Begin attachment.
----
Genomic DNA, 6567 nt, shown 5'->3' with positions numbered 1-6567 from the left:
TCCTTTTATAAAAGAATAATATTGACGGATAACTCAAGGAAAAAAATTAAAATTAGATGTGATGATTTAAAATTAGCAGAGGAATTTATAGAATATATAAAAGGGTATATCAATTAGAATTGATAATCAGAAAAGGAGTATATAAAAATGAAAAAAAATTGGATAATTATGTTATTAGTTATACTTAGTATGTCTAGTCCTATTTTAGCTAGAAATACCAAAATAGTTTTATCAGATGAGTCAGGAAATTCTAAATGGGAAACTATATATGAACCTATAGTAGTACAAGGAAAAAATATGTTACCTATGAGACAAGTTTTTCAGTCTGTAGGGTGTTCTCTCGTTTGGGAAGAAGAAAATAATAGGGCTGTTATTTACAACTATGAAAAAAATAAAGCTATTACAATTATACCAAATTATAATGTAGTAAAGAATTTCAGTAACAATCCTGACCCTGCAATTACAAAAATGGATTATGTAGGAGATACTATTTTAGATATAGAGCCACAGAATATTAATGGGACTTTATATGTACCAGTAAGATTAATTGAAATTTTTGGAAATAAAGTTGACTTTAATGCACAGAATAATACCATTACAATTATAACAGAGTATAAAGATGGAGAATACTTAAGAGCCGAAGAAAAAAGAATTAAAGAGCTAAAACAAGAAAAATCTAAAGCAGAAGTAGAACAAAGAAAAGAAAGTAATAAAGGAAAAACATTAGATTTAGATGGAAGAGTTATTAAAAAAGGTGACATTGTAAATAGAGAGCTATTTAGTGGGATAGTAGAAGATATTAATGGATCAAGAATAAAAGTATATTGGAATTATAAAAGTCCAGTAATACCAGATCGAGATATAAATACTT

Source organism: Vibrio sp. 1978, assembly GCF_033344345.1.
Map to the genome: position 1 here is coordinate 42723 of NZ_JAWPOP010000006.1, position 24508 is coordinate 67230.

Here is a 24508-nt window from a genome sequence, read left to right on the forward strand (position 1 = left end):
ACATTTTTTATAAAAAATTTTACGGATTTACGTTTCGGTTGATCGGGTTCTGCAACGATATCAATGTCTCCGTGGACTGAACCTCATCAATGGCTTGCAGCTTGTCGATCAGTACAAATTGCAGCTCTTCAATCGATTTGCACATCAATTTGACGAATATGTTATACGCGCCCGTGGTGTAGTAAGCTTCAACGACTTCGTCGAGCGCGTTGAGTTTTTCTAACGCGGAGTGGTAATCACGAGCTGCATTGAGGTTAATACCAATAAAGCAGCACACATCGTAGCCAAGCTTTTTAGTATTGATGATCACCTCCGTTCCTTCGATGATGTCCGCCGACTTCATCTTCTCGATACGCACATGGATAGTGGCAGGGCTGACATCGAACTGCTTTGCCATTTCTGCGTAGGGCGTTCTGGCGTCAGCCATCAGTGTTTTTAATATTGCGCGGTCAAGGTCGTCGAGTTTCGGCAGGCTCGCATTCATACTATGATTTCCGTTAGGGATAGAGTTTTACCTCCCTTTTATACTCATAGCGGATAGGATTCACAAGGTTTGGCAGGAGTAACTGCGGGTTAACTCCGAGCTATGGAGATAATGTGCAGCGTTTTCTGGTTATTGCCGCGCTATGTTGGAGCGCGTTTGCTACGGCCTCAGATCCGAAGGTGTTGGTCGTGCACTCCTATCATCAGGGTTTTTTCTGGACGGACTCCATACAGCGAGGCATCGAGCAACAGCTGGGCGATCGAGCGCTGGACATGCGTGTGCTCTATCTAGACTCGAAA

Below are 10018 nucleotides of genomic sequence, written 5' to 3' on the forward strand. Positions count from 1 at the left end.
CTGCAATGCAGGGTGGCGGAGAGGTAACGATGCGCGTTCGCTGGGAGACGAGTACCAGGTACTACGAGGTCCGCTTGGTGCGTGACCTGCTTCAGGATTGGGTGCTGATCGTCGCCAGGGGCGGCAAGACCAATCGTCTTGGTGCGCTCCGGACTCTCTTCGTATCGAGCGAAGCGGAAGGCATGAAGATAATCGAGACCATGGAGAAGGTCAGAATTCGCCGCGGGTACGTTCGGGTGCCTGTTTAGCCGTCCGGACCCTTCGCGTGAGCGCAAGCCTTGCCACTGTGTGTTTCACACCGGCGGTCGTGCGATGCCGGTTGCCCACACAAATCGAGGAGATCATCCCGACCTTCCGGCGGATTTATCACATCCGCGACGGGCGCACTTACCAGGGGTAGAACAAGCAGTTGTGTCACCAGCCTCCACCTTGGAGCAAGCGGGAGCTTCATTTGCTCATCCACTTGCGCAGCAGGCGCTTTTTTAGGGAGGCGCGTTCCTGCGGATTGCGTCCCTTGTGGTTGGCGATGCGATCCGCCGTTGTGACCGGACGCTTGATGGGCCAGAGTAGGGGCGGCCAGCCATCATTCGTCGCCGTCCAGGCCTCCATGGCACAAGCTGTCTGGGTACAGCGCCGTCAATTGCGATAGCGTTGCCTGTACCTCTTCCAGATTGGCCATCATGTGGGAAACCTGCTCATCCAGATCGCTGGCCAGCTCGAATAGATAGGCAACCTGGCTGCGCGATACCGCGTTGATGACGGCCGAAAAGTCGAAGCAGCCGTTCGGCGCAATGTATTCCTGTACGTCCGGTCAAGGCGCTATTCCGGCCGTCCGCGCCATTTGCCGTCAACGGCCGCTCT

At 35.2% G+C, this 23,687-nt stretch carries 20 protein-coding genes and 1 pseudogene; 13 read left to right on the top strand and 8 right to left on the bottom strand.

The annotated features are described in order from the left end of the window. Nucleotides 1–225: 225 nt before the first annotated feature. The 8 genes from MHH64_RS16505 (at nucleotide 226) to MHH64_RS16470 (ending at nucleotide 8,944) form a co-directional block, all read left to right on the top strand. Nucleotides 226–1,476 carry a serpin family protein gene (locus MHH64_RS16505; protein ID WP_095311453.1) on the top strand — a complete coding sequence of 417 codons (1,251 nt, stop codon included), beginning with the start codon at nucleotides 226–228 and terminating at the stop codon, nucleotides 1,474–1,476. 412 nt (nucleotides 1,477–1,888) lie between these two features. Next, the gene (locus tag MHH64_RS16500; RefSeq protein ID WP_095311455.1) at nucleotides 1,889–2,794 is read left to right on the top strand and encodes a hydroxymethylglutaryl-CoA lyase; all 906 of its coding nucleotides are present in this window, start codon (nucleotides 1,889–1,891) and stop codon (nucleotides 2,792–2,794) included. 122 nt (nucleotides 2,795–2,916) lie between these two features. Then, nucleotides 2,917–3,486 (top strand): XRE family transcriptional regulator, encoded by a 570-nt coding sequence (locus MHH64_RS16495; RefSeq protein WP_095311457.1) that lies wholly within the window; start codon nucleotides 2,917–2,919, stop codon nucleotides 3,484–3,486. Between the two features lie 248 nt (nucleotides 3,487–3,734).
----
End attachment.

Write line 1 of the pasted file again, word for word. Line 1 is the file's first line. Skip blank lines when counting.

Genomic DNA, 6567 nt, shown 5'->3' with positions numbered 1-6567 from the left: